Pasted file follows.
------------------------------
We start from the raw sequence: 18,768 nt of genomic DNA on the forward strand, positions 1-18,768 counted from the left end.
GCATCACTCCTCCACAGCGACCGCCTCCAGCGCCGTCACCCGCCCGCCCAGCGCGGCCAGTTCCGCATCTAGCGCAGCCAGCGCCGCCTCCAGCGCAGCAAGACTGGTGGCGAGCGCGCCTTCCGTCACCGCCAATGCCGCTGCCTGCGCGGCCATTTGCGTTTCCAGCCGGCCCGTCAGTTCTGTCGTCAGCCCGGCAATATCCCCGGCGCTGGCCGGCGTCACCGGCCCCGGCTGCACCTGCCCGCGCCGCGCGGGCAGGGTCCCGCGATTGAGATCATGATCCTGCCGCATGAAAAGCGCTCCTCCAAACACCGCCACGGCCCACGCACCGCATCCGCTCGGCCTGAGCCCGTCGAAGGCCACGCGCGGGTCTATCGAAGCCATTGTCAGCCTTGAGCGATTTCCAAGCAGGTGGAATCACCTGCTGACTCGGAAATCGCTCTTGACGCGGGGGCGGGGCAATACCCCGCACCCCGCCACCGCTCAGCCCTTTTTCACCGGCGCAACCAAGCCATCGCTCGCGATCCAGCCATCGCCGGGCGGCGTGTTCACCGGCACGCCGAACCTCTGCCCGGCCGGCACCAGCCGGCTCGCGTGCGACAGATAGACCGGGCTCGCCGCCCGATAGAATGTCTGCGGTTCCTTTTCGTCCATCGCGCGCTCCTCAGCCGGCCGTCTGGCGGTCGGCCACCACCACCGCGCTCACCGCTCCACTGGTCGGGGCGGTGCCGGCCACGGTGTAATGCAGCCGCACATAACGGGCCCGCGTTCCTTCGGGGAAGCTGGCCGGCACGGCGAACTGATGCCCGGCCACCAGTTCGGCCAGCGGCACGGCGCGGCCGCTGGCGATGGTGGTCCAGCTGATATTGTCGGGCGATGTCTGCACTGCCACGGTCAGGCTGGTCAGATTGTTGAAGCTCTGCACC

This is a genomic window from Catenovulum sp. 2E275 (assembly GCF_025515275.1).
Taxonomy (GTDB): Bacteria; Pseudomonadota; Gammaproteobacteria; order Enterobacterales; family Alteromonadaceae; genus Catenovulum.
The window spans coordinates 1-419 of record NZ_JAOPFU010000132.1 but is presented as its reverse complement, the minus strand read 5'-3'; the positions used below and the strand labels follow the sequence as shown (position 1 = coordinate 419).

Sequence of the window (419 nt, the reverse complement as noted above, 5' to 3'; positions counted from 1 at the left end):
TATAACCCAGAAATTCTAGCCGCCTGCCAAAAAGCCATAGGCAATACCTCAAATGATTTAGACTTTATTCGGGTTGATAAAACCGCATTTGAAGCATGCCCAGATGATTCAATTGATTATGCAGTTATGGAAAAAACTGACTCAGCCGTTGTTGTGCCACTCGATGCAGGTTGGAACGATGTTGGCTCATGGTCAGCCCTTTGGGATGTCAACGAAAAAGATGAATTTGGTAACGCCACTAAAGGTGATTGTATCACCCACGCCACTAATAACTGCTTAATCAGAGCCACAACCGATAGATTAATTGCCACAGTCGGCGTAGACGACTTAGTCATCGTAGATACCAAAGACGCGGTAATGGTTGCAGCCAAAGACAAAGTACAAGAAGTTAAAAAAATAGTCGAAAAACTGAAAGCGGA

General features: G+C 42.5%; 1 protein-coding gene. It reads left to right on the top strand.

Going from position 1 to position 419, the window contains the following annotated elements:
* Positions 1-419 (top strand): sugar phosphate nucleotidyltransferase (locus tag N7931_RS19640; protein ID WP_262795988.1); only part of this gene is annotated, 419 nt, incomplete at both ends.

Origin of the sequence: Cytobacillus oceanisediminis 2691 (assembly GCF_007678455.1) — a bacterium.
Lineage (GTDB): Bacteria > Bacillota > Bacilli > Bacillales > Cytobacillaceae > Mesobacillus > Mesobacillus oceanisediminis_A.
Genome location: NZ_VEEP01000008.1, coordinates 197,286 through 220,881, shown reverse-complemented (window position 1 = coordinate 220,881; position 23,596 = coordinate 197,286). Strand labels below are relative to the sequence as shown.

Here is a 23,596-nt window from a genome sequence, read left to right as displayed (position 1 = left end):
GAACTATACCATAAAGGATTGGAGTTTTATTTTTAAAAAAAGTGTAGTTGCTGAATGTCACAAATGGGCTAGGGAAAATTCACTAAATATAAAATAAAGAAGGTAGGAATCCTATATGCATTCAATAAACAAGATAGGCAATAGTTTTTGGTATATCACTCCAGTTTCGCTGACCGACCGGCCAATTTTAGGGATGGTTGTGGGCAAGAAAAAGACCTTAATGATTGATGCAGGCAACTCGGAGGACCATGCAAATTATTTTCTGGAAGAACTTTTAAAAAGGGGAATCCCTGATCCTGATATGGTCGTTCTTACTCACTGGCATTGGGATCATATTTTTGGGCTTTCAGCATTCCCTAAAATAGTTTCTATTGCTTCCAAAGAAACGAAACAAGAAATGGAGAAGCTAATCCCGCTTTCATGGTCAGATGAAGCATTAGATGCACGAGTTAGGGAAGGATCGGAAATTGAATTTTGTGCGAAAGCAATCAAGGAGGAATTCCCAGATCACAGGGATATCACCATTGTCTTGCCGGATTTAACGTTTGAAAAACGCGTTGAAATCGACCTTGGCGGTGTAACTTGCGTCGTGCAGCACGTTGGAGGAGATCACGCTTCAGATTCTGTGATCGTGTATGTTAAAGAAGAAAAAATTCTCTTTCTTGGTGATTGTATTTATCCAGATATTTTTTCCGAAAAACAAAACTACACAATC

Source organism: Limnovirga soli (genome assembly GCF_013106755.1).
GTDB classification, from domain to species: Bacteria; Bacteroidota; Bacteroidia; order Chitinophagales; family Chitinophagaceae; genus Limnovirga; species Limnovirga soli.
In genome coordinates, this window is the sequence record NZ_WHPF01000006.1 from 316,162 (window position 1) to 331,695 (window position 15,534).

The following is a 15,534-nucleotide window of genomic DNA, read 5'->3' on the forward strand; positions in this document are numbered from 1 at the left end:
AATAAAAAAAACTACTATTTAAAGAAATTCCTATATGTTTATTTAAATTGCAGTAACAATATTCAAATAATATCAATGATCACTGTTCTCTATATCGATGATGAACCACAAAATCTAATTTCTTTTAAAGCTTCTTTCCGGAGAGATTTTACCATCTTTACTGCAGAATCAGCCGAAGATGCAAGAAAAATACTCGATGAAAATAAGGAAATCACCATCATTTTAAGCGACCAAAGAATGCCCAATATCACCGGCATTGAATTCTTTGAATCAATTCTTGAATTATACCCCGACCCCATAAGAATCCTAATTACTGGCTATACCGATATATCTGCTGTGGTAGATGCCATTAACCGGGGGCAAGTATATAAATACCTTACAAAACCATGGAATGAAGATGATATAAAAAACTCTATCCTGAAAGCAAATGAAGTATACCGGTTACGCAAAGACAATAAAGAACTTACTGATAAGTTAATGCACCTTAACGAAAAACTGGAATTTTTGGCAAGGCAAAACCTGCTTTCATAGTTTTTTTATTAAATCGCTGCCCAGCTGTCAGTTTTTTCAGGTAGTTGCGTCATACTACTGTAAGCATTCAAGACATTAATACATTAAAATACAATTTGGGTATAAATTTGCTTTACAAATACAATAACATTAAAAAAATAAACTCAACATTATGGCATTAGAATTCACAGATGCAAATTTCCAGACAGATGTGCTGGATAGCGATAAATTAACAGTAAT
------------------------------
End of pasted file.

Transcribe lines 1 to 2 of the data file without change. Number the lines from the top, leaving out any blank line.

We start from the raw sequence: 18,768 nt of genomic DNA on the forward strand, positions 1-18,768 counted from the left end.
GCATCACTCCTCCACAGCGACCGCCTCCAGCGCCGTCACCCGCCCGCCCAGCGCGGCCAGTTCCGCATCTAGCGCAGCCAGCGCCGCCTCCAGCGCAGCAAGACTGGTGGCGAGCGCGCCTTCCGTCACCGCCAATGCCGCTGCCTGCGCGGCCATTTGCGTTTCCAGCCGGCCCGTCAGTTCTGTCGTCAGCCCGGCAATATCCCCGGCGCTGGCCGGCGTCACCGGCCCCGGCTGCACCTGCCCGCGCCGCGCGGGCAGGGTCCCGCGATTGAGATCATGATCCTGCCGCATGAAAAGCGCTCCTCCAAACACCGCCACGGCCCACGCACCGCATCCGCTCGGCCTGAGCCCGTCGAAGGCCACGCGCGGGTCTATCGAAGCCATTGTCAGCCTTGAGCGATTTCCAAGCAGGTGGAATCACCTGCTGACTCGGAAATCGCTCTTGACGCGGGGGCGGGGCAATACCCCGCACCCCGCCACCGCTCAGCCCTTTTTCACCGGCGCAACCAAGCCATCGCTCGCGATCCAGCCATCGCCGGGCGGCGTGTTCACCGGCACGCCGAACCTCTGCCCGGCCGGCACCAGCCGGCTCGCGTGCGACAGATAGACCGGGCTCGCCGCCCGATAGAATGTCTGCGGTTCCTTTTCGTCCATCGCGCGCTCCTCAGCCGGCCGTCTGGCGGTCGGCCACCACCACCGCGCTCACCGCTCCACTGGTCGGGGCGGTGCCGGCCACGGTGTAATGCAGCCGCACATAACGGGCCCGCGTTCCTTCGGGGAAGCTGGCCGGCACGGCGAACTGATGCCCGGCCACCAGTTCGGCCAGCGGCACGGCGCGGCCGCTGGCGATGGTGGTCCAGCTGATATTGTCGGGCGATGTCTGCACTGCCACGGTCAGGCTGGTCAGATTGTTGAAGCTCTGCACC